Editor’s note: Diego Calderon is a journalism student from Peru. He shares some of his own experience in this story to illustrate the challenges that international student couples face when they try to marry in the United States during the pandemic.
International students at BYU who want to get married are facing many of the same challenges their U.S. peers are dealing with, but restricted travel across international borders and immigration status are adding to their headaches.
Many international students who have married a U.S. citizen also have to invest time and money to obtain a green card to remain legally in the U.S., and airfares not only swing wildly from day to day, some scheduled international flights are suspended without much warning.
Gerardo Villar, an immigration paralegal at Weber Law, said the adjustment of status has always been complex.
According to U.S. Citizenship and Immigration Services, the adjustment of status is the process that students use to apply for lawful permanent resident status (also known as applying for a green card) when they are currently residing in the U.S.
“There is a legal fee of $1,770 to submit the application with all the forms,” Villar said. “The process takes a year approximately.”
On top of the legal fee, couples usually have to pay attorneys who charge thousands of dollars to give aid in this regard. But with the pandemic, most of those processes have been delayed.
As a BYU student, my dream is to become a human rights attorney to provide protection to journalists around the world. Since I met Samantha Curnow, my very supportive girlfriend, I feel the support I need to achieve my dreams.
I am a senior in the journalism program. My student visa expires this upcoming November, and my I-20 expires in December. The I-20 is a file that provides information that an international student can remain legal in the U.S.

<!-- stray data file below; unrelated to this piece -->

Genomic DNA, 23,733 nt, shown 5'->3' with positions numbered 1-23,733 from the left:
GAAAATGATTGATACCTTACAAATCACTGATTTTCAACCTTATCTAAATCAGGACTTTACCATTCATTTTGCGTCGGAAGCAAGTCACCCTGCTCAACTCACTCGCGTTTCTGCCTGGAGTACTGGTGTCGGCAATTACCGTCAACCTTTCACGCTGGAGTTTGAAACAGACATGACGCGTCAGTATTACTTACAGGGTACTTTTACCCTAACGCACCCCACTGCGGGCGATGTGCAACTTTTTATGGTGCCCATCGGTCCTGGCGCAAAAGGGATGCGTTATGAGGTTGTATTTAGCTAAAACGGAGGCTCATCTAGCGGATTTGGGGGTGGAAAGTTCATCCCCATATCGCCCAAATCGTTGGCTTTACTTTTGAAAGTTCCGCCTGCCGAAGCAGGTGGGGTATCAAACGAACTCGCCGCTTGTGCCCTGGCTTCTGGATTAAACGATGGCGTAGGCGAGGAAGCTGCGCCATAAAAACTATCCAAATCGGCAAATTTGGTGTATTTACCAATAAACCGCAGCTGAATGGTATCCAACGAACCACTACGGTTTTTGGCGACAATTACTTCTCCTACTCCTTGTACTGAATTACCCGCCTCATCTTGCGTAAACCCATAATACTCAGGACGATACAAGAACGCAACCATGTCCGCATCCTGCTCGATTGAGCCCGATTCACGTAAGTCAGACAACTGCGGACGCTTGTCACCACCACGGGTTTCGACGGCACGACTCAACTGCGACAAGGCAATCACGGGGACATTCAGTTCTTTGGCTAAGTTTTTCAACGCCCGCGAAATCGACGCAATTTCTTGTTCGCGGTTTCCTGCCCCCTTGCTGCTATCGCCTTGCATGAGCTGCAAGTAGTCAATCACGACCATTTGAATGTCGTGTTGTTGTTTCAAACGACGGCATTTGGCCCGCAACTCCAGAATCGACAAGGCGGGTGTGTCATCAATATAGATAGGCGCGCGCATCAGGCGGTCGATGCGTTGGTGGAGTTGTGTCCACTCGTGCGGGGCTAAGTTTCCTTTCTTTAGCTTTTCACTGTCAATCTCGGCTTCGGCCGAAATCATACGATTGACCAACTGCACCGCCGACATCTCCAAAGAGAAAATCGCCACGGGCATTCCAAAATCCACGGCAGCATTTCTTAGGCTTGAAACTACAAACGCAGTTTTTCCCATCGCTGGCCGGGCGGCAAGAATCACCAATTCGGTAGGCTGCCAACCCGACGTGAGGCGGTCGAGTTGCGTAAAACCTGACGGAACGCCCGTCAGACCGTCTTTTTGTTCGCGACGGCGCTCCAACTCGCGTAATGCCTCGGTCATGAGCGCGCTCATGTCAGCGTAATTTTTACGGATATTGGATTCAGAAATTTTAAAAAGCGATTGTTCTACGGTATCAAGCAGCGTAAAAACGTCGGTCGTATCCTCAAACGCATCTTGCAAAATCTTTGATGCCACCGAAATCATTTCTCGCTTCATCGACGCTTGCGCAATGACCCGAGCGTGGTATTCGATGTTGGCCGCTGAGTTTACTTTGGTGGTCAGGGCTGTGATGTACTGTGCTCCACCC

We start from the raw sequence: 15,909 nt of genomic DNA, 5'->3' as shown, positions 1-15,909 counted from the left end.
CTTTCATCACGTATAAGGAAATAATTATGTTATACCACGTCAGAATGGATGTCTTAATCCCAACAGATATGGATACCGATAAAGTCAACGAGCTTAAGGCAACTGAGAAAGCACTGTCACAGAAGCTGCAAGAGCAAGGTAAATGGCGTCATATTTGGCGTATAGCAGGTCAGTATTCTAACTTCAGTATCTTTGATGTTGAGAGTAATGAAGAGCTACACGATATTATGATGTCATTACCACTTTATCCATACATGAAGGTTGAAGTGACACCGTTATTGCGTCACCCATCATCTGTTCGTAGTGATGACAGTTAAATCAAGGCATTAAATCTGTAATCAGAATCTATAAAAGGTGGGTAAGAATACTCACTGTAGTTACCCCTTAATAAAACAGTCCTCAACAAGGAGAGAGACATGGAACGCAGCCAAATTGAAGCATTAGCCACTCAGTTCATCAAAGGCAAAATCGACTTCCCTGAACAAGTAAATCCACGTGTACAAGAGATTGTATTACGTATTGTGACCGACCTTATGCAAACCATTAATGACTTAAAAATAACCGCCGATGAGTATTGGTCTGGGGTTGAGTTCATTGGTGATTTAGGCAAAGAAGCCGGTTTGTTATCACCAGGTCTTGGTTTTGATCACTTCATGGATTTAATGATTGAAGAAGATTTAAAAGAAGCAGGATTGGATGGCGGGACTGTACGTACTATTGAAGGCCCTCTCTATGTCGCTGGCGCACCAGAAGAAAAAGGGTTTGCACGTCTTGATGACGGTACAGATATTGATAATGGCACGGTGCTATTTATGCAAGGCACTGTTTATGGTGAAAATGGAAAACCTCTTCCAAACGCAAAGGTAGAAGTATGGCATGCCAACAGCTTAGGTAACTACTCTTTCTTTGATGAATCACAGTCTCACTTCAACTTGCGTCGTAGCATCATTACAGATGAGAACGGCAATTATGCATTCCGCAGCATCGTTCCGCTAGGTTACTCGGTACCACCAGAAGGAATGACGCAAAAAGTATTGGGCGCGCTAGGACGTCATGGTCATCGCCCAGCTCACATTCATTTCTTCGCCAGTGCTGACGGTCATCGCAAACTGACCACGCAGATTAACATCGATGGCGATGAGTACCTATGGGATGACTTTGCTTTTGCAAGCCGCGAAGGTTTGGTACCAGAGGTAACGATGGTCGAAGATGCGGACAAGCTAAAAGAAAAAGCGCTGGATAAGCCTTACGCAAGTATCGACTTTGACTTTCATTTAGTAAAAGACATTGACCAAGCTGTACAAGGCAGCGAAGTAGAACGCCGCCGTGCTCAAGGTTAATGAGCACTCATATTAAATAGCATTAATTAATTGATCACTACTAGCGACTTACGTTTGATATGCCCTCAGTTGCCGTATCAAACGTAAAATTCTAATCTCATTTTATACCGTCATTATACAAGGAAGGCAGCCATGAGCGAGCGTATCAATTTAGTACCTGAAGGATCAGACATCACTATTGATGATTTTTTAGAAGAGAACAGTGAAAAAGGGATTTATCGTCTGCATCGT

As an international student, I need to renew all my documents before then, but with school and work it was impossible to go back to Peru in the middle of Winter Semester. But since our plan is to marry this upcoming summer, and I’m marrying an American citizen, I won’t need to worry about renewing my visa, according to the paralegal.
In addition to renewing my documents, I will have to wait more than a year and pay thousands of dollars in order to be able to apply to a law school in the U.S. and start supporting a family in a more self-reliant and sustainable way.
But the issue that concerns Samantha and me the most is whether my parents will be able to attend our sealing on July 29 in the Mt. Timpanogos Temple.
My parents just planned to come to visit my sister and her husband to congratulate them on their graduation. With all tickets purchased since last year, my mother was told by the flight company that her flight was suspended because too few passengers had purchased tickets for flights on that date.
I know there are many other students with the same kinds of challenges at BYU, whose plans rely on a flight company or the immigration process in order to remain legal in the country, plan a wedding and sealing, or pursue further education.